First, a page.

Once upon a time, queer folks, mostly men, used a coded question to find others when being out wasn’t safe: “Are you a friend of Dorothy?” While its roots point to varied sources — Dorothy Gale’s coterie of outcasts (especially that fey lion) in The Wizard of Oz, the movie character being played by the mother of all gay icons, Judy Garland, and even Dorothy Parker, who frequently invited gay men to her soirees — the phrase was in use until at least as recently as the ’90s, when it was uttered in Clueless.
Gen Z, of course, has its own version, and this one’s by and for the girls: “Do you like Girl in Red?”
Hitting its peak in 2020 thanks to TikTok, the phrase became the fun new code and hashtag/meme for lesbians and bi girls pretty much everywhere. And this time, its meaning is easy to trace — directly to 23-year-old Norwegian queer pop artist Marie Ulven, aka Girl in Red.
“I just thought it was funny,” Ulven tells Yahoo Life about being synonymous with lesbians and queerness. “I’m a huge fan of how the internet works when it works good and it does good stuff … I just thought it was funny when it happened, and then I was like, ‘hey, this is cool.'”
She embraced it to the point of using the hashtag question herself, as well as putting up posters with the question in spots around the world.
“We thought we could do something more around it, and kind of make it not necessarily political, but … maybe put it in places where people might actually have to rely more on something speaking in code than actually just saying it out loud, like Russia or Brazil or whatever, Poland [for the] people that struggle there,” she says.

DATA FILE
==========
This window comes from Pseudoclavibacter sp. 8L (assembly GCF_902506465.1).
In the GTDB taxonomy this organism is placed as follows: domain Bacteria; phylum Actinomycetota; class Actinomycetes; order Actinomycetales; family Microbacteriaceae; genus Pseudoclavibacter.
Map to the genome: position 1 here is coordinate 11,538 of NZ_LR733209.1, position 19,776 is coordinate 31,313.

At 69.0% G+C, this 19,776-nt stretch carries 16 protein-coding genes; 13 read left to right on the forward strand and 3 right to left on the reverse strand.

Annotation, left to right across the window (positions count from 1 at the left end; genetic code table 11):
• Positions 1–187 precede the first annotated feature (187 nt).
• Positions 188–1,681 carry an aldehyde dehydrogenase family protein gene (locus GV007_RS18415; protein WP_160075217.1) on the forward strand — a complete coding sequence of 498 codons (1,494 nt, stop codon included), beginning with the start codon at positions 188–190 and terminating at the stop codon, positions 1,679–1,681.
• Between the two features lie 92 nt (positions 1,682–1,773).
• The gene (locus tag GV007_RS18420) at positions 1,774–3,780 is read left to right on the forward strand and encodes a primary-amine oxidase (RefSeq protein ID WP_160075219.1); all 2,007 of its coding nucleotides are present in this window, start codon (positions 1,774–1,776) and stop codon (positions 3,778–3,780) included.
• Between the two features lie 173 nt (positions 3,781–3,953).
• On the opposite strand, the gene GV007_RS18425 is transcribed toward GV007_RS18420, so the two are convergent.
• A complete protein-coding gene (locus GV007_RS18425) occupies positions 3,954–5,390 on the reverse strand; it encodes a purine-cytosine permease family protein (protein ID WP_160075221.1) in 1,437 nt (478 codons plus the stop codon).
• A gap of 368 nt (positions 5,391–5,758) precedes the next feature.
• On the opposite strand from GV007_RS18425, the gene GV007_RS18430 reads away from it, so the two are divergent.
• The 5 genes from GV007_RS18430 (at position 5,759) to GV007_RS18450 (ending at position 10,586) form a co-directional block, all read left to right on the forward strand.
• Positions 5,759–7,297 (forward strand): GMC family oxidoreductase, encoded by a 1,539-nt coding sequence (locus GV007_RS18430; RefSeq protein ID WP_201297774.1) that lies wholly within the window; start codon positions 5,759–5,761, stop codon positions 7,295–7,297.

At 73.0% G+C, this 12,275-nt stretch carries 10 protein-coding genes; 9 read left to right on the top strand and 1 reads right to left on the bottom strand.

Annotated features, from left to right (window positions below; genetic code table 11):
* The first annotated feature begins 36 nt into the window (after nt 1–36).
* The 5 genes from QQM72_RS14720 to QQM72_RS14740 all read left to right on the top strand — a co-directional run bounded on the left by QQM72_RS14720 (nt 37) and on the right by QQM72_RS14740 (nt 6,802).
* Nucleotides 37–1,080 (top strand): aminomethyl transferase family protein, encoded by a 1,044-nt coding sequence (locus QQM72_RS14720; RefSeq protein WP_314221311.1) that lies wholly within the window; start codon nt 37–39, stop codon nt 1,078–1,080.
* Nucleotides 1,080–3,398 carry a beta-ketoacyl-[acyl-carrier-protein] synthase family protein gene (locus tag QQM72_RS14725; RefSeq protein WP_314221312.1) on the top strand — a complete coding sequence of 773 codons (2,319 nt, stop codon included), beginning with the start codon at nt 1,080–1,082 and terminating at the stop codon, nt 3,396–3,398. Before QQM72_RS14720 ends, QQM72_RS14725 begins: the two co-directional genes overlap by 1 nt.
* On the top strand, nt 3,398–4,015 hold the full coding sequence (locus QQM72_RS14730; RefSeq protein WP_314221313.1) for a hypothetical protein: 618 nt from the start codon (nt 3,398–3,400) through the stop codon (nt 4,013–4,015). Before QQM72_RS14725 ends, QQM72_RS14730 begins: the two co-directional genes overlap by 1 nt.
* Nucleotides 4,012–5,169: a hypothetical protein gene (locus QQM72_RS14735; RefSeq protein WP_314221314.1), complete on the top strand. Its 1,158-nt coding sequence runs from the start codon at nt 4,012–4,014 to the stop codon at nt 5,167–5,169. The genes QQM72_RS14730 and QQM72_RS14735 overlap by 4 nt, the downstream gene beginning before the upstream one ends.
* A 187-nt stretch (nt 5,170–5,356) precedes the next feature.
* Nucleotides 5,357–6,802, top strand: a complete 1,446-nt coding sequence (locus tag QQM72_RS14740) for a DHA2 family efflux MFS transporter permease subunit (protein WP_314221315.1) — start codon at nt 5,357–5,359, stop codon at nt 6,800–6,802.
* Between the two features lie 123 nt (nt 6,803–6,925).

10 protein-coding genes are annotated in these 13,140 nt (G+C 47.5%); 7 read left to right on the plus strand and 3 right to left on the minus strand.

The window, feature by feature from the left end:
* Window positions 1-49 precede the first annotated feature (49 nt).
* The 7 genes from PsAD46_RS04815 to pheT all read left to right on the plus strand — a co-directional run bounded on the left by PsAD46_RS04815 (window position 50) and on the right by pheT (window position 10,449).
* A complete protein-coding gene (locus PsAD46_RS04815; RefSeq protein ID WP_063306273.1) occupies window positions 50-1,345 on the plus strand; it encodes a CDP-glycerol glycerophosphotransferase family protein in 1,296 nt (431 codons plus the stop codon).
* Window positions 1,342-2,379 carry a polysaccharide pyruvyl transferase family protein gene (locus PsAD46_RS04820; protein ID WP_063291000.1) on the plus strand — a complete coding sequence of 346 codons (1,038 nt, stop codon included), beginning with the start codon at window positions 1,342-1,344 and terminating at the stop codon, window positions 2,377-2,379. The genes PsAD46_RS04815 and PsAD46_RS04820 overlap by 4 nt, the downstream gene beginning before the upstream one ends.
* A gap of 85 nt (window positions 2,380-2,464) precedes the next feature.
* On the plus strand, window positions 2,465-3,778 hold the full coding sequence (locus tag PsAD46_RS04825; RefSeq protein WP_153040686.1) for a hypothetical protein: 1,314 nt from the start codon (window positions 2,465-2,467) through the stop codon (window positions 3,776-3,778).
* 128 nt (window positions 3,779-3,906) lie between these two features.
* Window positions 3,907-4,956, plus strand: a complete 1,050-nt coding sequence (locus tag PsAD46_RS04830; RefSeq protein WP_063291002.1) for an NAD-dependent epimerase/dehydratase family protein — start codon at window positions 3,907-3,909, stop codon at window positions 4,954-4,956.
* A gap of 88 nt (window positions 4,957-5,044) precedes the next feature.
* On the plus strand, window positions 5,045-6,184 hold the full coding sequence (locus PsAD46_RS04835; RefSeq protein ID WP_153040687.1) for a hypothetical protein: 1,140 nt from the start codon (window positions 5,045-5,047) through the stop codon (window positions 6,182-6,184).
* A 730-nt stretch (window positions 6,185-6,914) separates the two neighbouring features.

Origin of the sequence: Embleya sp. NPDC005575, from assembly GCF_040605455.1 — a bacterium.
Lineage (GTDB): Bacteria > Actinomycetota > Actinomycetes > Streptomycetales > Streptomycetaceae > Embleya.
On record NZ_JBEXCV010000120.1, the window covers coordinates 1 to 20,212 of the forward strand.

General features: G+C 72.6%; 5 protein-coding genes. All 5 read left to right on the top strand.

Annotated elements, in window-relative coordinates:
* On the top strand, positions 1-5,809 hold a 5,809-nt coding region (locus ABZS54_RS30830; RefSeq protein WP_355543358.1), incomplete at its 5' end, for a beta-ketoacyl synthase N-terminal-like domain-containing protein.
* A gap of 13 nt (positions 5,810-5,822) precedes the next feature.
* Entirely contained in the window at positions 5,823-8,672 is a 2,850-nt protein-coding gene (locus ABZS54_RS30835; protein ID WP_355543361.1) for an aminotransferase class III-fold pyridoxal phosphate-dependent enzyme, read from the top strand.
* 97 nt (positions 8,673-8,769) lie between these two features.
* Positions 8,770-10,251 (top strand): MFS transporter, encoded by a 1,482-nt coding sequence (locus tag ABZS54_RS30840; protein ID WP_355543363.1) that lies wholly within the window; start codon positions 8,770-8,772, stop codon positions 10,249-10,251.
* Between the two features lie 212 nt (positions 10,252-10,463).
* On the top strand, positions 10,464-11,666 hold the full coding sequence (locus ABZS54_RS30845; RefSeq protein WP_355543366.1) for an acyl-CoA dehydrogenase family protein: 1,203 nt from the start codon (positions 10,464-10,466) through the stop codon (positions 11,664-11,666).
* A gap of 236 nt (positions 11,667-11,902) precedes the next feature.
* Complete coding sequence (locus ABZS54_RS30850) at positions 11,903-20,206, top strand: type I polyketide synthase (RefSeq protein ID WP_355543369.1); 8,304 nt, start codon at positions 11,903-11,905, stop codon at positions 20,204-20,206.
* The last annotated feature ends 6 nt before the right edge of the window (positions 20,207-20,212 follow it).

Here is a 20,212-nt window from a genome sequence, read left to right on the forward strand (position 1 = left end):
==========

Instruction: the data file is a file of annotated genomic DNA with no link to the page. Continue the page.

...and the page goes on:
Though use of the meme has largely died down (“This is, like, a very old thing,” she points out), Ulven — whose dreamy-angsty songs like “Girls” and “We Fell in Love in October” speak unambiguously about girl-girl crushes, love, relationships, sex and heartache, and who recently helped a fan come out to her mom by calling her from onstage — places great importance on queer visibility in pop music and the broader pop-culture zeitgeist.
“I think it’s important for any type of person to find something in pop culture or anywhere that they can relate to,” she says. “So even if you’re a little boy in a little town and you really wanna be a football player and you have someone to look up to, ’cause that’s your biggest dream… It’s the same thing for someone in some city having feelings around their sexuality, and maybe thinking that they’re queer, or they feel different than other people. I think it’s important to have that person that you can look up to and kind of help you just come to terms with those feelings.”
While Ulven has previously spoken out about what she’s seen as a lack of LGBTQ role models, she tells Yahoo Life that she’s been heartened to see that changing, “whether it’s that Heartstopper Netflix series” or anything similar.